Sunday, February 10th 2013, 2:49 PM EST
It's not often one looks to the Guardian's environment pages for an incisive and thorough critique of green propagandising. But hats off – really – to Leo Hickman for this ruthless deconstruction of an erroneous claim made by David Attenborough on his latest BBC nature documentary that in the last twenty years Africa has warmed by 3.5 degrees C.
3.5 degrees C in two decades? That would indeed be a remarkable temperature rise in anybody's money. (Remember, since 1850 global mean temperatures have risen by about 0.8 degrees C – and we're supposed to find that worrying and significant). Which is why, you might have thought, the BBC would have spotted so obvious an error and removed it before the programme went out.
To his credit, this troubled Leo Hickman, too.
I'd never heard this arresting claim before. If that rate of temperature rise continued over, say, a century, then those parts of Africa would see a deathly rise of 17.5C?! Could that claim really be true?
So began his wild goose chase to track down the source of the BBC's factoid. As you'll see from his superb piece he never got a terribly satisfactory answer.
I was told that it came from a report published in 2006 by the "Working Group on Climate Change". The full title of the report was "Africa – Up in Smoke 2: The second report on Africa and global warming from the Working Group on Climate Change and Development" and it was "written and compiled" by Oxfam and the New Economics Foundation, with the support of a wide range of environmental and development NGOs such as Greenpeace, Friends of the Earth, WWF, Cafod and the Institute of Development Studies.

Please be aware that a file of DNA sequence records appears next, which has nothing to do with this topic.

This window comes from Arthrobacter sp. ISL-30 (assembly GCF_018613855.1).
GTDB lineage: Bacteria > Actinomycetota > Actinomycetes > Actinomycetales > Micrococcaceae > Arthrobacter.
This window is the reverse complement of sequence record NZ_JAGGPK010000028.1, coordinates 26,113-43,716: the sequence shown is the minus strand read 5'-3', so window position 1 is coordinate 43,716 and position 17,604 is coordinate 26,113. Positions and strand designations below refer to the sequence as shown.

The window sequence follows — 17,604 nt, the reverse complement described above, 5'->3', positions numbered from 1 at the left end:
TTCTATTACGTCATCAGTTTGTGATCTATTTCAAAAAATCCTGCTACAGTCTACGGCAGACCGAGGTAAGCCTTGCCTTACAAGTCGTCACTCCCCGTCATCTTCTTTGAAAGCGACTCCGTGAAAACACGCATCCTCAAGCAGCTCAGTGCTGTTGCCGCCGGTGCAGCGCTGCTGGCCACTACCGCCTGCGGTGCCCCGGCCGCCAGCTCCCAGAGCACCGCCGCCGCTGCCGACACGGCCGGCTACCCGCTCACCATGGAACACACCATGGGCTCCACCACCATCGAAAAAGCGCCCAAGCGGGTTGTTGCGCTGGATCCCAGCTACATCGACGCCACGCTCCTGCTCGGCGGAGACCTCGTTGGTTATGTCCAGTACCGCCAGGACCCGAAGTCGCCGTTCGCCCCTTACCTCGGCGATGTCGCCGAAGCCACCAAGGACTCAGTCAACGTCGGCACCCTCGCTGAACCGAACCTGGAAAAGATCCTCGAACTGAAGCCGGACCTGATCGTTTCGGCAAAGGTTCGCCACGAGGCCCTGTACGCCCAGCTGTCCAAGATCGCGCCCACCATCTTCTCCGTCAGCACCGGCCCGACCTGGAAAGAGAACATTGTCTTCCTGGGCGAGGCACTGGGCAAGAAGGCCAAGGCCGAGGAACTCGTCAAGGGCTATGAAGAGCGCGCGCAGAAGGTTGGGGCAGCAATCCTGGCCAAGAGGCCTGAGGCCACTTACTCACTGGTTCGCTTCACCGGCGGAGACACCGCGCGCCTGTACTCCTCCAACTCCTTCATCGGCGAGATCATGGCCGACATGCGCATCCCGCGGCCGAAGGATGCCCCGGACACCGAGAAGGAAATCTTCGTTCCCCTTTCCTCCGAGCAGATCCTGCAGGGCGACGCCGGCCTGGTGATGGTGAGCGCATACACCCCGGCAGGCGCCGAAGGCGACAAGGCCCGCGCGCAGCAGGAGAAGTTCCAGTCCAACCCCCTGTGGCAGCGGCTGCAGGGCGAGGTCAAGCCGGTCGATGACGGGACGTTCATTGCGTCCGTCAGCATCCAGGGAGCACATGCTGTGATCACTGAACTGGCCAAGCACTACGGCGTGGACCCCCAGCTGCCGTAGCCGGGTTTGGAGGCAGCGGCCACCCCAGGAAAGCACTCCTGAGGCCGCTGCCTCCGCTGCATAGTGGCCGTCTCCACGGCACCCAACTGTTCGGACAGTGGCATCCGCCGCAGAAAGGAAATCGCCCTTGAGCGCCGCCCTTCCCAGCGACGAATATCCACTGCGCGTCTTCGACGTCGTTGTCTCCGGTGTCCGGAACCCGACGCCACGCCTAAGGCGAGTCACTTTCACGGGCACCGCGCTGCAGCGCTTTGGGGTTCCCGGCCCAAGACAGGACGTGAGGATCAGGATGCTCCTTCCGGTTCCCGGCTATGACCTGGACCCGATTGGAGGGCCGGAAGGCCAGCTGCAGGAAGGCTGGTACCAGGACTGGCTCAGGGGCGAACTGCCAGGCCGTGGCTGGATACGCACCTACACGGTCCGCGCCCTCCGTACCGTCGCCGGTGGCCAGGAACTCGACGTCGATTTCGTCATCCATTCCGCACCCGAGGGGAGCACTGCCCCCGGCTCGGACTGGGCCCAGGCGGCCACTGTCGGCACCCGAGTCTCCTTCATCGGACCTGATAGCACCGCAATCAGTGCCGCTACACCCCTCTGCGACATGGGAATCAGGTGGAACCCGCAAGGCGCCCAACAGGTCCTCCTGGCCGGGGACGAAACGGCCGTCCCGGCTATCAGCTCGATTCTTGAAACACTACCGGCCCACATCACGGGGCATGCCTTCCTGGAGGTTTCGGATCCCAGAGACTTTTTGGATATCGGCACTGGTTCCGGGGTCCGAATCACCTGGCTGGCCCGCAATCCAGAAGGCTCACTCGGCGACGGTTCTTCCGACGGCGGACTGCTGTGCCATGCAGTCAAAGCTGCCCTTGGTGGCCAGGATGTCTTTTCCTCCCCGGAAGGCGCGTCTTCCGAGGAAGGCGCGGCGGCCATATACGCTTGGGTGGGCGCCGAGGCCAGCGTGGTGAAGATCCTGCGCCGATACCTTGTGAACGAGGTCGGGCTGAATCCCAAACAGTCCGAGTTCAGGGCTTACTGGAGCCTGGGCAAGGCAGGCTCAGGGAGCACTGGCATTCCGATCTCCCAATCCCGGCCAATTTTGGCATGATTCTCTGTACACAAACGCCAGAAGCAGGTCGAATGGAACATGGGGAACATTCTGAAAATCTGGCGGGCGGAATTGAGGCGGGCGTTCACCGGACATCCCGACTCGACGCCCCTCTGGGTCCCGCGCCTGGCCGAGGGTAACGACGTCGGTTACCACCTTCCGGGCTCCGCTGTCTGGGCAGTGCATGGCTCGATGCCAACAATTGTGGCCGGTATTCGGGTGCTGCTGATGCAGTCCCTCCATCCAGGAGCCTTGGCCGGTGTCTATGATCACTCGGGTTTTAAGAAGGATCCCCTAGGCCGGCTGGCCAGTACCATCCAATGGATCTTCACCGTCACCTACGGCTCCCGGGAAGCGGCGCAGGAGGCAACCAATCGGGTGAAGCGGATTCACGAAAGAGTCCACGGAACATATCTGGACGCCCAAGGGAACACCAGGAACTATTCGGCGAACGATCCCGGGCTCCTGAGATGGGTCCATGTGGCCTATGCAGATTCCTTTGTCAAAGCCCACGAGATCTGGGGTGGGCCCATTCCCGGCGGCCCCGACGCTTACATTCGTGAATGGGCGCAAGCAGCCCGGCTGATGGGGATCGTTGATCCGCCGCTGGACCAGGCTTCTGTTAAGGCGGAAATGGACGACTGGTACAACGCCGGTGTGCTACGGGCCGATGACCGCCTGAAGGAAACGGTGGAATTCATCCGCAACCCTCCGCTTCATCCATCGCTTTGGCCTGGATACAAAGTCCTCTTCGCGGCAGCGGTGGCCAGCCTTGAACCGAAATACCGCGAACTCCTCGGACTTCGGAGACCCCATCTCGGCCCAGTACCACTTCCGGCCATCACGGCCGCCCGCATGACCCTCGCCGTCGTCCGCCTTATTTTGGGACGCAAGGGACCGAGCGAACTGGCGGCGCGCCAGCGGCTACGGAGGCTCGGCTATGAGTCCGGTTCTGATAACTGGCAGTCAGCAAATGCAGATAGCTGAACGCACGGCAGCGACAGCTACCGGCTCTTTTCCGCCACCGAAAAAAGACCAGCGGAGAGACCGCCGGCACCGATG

This, in turn, takes him to a report produced by Christian Aid; and thence to the Climatic Research Unit at the University of East Anglia – which has a stab at citing a "peer-reviewed" article in Nature, which doesn't support the claim made in the programme either.
What's rather touching about this is that Hickman is so surprised. Those of us who follow Donna Laframboise's research, for example, will have long been wearily familiar with the extent to which the IPCC's supposedly authoritative reports depend on "grey literature" – ie propaganda – produced by activists at organisations like Greenpeace, Friends of the Earth, Cafod, etc.
Personally, I find it bizarre – and frustrating – that an otherwise exemplary series, which took years to film, has been tainted – in my mind, at least – by such a sloppy piece of research. Why rely primarily on a seven-year-old report published an NGO? Why not just directly ask climatologists who would have the latest available data to hand? And how did the BBC's researchers even come across such an obscure fact? You get the sense they simply Googled "Africa temperature rise" and went for the first thing they found.
I agree. But it's so much nicer – and frankly more damning – when instead of my saying it comes from someone on the other side.
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